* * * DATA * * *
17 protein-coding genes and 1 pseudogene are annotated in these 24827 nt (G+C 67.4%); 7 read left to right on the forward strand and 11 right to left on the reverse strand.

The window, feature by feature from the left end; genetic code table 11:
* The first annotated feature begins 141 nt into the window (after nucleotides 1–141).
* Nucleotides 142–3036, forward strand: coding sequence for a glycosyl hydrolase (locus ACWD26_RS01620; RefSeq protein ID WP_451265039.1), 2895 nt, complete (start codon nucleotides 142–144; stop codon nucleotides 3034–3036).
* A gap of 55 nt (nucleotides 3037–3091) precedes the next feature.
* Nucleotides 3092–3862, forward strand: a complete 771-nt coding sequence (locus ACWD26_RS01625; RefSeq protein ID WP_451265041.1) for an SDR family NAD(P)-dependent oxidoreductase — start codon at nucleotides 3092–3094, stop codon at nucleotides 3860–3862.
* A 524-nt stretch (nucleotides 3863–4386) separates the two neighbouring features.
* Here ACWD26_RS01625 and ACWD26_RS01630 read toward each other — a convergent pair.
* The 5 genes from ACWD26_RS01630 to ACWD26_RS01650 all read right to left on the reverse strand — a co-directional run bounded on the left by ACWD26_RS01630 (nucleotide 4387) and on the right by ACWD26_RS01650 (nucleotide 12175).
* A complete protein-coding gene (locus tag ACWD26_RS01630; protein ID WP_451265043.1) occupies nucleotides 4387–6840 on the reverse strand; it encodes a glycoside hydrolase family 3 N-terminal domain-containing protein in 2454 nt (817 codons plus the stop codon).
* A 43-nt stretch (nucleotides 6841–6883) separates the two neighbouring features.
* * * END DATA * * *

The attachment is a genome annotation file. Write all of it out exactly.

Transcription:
17 protein-coding genes and 1 pseudogene are annotated in these 24827 nt (G+C 67.4%); 7 read left to right on the forward strand and 11 right to left on the reverse strand.

The window, feature by feature from the left end; genetic code table 11:
* The first annotated feature begins 141 nt into the window (after nucleotides 1–141).
* Nucleotides 142–3036, forward strand: coding sequence for a glycosyl hydrolase (locus ACWD26_RS01620; RefSeq protein ID WP_451265039.1), 2895 nt, complete (start codon nucleotides 142–144; stop codon nucleotides 3034–3036).
* A gap of 55 nt (nucleotides 3037–3091) precedes the next feature.
* Nucleotides 3092–3862, forward strand: a complete 771-nt coding sequence (locus ACWD26_RS01625; RefSeq protein ID WP_451265041.1) for an SDR family NAD(P)-dependent oxidoreductase — start codon at nucleotides 3092–3094, stop codon at nucleotides 3860–3862.
* A 524-nt stretch (nucleotides 3863–4386) separates the two neighbouring features.
* Here ACWD26_RS01625 and ACWD26_RS01630 read toward each other — a convergent pair.
* The 5 genes from ACWD26_RS01630 to ACWD26_RS01650 all read right to left on the reverse strand — a co-directional run bounded on the left by ACWD26_RS01630 (nucleotide 4387) and on the right by ACWD26_RS01650 (nucleotide 12175).
* A complete protein-coding gene (locus tag ACWD26_RS01630; protein ID WP_451265043.1) occupies nucleotides 4387–6840 on the reverse strand; it encodes a glycoside hydrolase family 3 N-terminal domain-containing protein in 2454 nt (817 codons plus the stop codon).
* A 43-nt stretch (nucleotides 6841–6883) separates the two neighbouring features.